10th Feb '16 12:26:30 PM anty21
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* Have wildly different syntax (word order). English generally places the subject of a sentence first, the verb second, and the object last, a very common word order. However, in just as many languages, the subject is placed first, the object second, and the verb last. A minority of languages even do things like place the verb or the object first, the subject last, or any other possible combination. Some languages, usually those that are highly inflected, don't even have a hard and fast word order at all. Latin, for instance, generally prefers SOV outside of poetry, but is so inflected that the word order can be changed without changing the meaning of the sentence. The old forms of Semitic languages (like Classical Arabic and Biblical Hebrew) historically preferred VSO, but left SVO as an option because of their inflection--the latter of which became dominant in the contemporary colloquial forms. German can be a word order cluster fuck. On paper, it's SVO. That is true, but questions are VSO. The rest typically go SOV with a split predicate, part of the action, with the main verb turned into an infinitive and then cramemd in at the end, with any auxiliary verbs being put into the first person singular form and placed after that. And Japanese... Japanese word order has its own PAGE on TheOtherWiki.

to:

* Have wildly different syntax (word order). English generally places the subject of a sentence first, the verb second, and the object last, a very common word order. However, in just as many languages, the subject is placed first, the object second, and the verb last. A minority of languages even do things like place the verb or the object first, the subject last, or any other possible combination. Some languages, usually those that are highly inflected, don't even have a hard and fast word order at all. Latin, for instance, generally prefers SOV outside of poetry, but is so inflected that the word order can be changed without changing the meaning of the sentence. The old forms of Semitic languages (like Classical Arabic and Biblical Hebrew) historically preferred VSO, but left SVO as an option because of their inflection--the latter of which became dominant in the contemporary colloquial forms. German can be a word order cluster fuck. On paper, it's SVO. That is true, but questions are VSO. The rest typically go SOV with a split predicate, part of the action, with the main verb turned into an infinitive and then cramemd crammed in at the end, with any auxiliary verbs being put into the first person singular form and placed after that.that. It's also considered a V2, language, which means that if a sentence begins with an adverbial, the verb must go second, even when that means the subject comes after. And Japanese... Japanese word order has its own PAGE on TheOtherWiki.
3rd Feb '16 6:34:22 AM PRH
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* Form compound nouns differently. Most languages put the base noun at the back, but there are languages which put it at the front. As an example, ''control CENTER'' would be translated as ''PUSAT kawalan'' in Malay language.

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* Form compound nouns differently.
**
Most languages put the base noun at the back, but there are languages which put it at the front. As an example, ''control CENTER'' would be translated as ''PUSAT kawalan'' in Malay language.language.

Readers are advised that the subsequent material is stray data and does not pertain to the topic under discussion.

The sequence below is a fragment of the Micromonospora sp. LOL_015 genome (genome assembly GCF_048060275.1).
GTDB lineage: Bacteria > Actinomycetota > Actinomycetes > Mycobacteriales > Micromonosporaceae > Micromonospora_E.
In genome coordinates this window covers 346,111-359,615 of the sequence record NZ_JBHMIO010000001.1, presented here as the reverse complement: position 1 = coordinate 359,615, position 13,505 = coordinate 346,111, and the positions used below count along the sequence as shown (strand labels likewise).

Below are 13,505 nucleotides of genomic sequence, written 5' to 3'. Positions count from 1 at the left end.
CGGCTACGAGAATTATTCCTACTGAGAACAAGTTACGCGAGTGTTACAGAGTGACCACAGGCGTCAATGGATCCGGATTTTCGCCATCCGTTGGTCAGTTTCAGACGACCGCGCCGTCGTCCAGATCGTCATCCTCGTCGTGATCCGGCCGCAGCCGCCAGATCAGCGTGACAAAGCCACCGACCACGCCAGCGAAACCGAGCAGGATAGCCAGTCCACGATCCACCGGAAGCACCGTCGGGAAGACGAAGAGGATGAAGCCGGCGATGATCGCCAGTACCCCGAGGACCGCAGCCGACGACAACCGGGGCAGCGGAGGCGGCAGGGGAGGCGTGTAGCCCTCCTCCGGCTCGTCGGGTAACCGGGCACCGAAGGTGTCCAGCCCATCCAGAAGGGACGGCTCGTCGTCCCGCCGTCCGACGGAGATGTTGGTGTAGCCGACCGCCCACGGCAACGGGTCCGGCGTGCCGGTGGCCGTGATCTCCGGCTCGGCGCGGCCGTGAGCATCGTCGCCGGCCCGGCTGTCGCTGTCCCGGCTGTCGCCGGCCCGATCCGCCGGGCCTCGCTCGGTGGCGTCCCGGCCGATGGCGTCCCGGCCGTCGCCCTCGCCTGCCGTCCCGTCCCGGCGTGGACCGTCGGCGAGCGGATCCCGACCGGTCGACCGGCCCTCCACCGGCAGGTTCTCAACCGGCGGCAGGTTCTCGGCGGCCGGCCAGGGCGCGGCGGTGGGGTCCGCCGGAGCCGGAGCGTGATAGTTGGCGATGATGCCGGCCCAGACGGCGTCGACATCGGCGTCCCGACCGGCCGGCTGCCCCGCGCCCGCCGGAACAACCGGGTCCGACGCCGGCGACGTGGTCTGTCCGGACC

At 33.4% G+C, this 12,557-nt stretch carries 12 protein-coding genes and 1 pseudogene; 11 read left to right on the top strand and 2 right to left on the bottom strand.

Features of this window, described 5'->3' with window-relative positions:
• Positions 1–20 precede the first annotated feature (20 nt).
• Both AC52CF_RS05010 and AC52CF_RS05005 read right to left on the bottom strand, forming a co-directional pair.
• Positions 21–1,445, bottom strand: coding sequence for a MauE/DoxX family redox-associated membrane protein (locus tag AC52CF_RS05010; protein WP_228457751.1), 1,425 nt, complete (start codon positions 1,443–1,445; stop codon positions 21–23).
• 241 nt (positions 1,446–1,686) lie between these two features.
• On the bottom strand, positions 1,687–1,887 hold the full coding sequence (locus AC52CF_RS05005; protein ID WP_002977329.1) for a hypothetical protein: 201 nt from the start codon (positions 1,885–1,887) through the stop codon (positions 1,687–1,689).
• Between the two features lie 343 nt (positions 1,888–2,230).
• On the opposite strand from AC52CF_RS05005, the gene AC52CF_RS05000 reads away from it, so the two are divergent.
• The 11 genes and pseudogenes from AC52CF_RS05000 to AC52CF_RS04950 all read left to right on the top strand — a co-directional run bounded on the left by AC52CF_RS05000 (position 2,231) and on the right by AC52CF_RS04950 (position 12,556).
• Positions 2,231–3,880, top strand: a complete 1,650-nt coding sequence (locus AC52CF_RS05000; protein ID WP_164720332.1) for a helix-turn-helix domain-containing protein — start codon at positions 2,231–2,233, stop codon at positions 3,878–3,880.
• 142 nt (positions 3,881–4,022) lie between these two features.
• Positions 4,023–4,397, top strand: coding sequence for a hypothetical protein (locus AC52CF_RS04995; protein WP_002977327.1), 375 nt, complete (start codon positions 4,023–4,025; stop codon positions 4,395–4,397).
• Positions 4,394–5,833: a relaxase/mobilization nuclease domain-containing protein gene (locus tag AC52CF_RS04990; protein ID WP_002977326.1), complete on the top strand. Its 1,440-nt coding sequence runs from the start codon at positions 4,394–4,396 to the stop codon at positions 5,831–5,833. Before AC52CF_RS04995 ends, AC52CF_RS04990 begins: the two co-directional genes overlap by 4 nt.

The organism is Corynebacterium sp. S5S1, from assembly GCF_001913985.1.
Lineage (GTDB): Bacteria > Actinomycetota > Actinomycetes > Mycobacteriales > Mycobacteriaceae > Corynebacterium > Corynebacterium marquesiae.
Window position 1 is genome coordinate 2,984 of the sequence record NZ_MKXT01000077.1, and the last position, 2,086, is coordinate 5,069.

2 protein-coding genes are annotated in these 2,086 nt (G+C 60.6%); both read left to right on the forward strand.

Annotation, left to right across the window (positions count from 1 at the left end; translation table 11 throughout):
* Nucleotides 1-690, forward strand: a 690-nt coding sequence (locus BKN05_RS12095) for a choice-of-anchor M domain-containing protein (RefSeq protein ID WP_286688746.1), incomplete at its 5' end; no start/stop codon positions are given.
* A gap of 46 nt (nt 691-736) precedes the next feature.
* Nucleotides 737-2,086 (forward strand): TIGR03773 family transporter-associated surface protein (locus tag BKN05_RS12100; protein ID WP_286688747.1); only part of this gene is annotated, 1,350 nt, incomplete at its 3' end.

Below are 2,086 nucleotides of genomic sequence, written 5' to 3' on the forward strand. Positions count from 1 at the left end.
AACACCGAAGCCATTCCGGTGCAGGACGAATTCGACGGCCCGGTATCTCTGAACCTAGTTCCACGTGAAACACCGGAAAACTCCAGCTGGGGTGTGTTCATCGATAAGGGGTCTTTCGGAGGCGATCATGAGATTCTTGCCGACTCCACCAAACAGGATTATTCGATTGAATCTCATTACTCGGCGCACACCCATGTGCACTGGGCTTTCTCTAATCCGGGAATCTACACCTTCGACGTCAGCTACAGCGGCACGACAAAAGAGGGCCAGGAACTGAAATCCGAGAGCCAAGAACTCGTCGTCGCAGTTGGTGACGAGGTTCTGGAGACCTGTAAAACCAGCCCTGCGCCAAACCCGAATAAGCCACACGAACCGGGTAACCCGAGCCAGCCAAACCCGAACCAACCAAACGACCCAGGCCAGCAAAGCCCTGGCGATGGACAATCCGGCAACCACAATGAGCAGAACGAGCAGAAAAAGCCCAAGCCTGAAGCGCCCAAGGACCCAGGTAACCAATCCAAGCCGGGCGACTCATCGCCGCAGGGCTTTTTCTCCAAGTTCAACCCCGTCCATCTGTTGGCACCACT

** Many languages can't even have compound nouns at all the way English does (that is, just by stringing nouns together). They either have to inflect the modifier nouns to distinguish them from the base noun, turn the modifier nouns into adjectives, or to form elaborate phrases to convey the meaning. The same example, "control center", would be rendered into Russian as "центр управлени'''я'''" (literally "center ''of'' control") not "управление центр" or "центр управление".
2nd Feb '16 2:43:19 PM PRH
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* Some languages have rare sounds and unusual phonotactics, which can make them sound like the TheUnpronouncable. Many world languages do not like big clusters of either consonants or vowels. A maximum of about three consonants per vowel, and no more than three vowels in a row is usual. Russian can be really dickish with odd sound consonants, especially with prepositions. Can you say kvrachu or vsmolensk or vtorom or vpragu or sdrugymi or vchera? And even Russians shake their heads at ''[[UpToEleven Armenians]]''.[[note]]A famous Soviet era actor had "Mkrtchian" as his surname. That's a six consonants strung together. And it's actually a pretty common Armenian surname and isn't remotely a longest consonant cluster in the language.[[/note]]

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* Some languages have rare sounds and unusual phonotactics, which can make them sound like the TheUnpronouncable. Many world languages do not like big clusters of either consonants or vowels. A maximum of about three consonants per vowel, and no more than three vowels in a row is usual. Russian can be really dickish with odd sound consonants, especially with prepositions. Can you say kvrachu or vsmolensk or vtorom or vpragu or sdrugymi sdrugimi or vchera? vchera?[[note]]It's actually simpler than you might think because of consonant assimilation, it actually sounds like "fsmolensk", "fpragu", "zdrugimi" only "k vrachu" actually sounds like "kvrachu".[[/note]] And even Russians shake their heads at ''[[UpToEleven Armenians]]''.[[note]]A famous Soviet era actor had "Mkrtchian" as his surname. That's a six consonants strung together. And it's actually a pretty common Armenian surname and isn't remotely a longest consonant cluster in the language.[[/note]]
18th Jan '16 3:41:24 AM Khathi
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* Some languages have rare sounds and unusual phonotactics, which can make them sound like the TheUnpronouncable. Many world languages do not like big clusters of either consonants or vowels. A maximum of about three consonants per vowel, and no more than three vowels in a row is usual. Russian can be really dickish with odd sound consonants, especially with prepositions. Can you say kvrachu or vsmolensk or vtorom or vpragu or sdrugymi or vchera?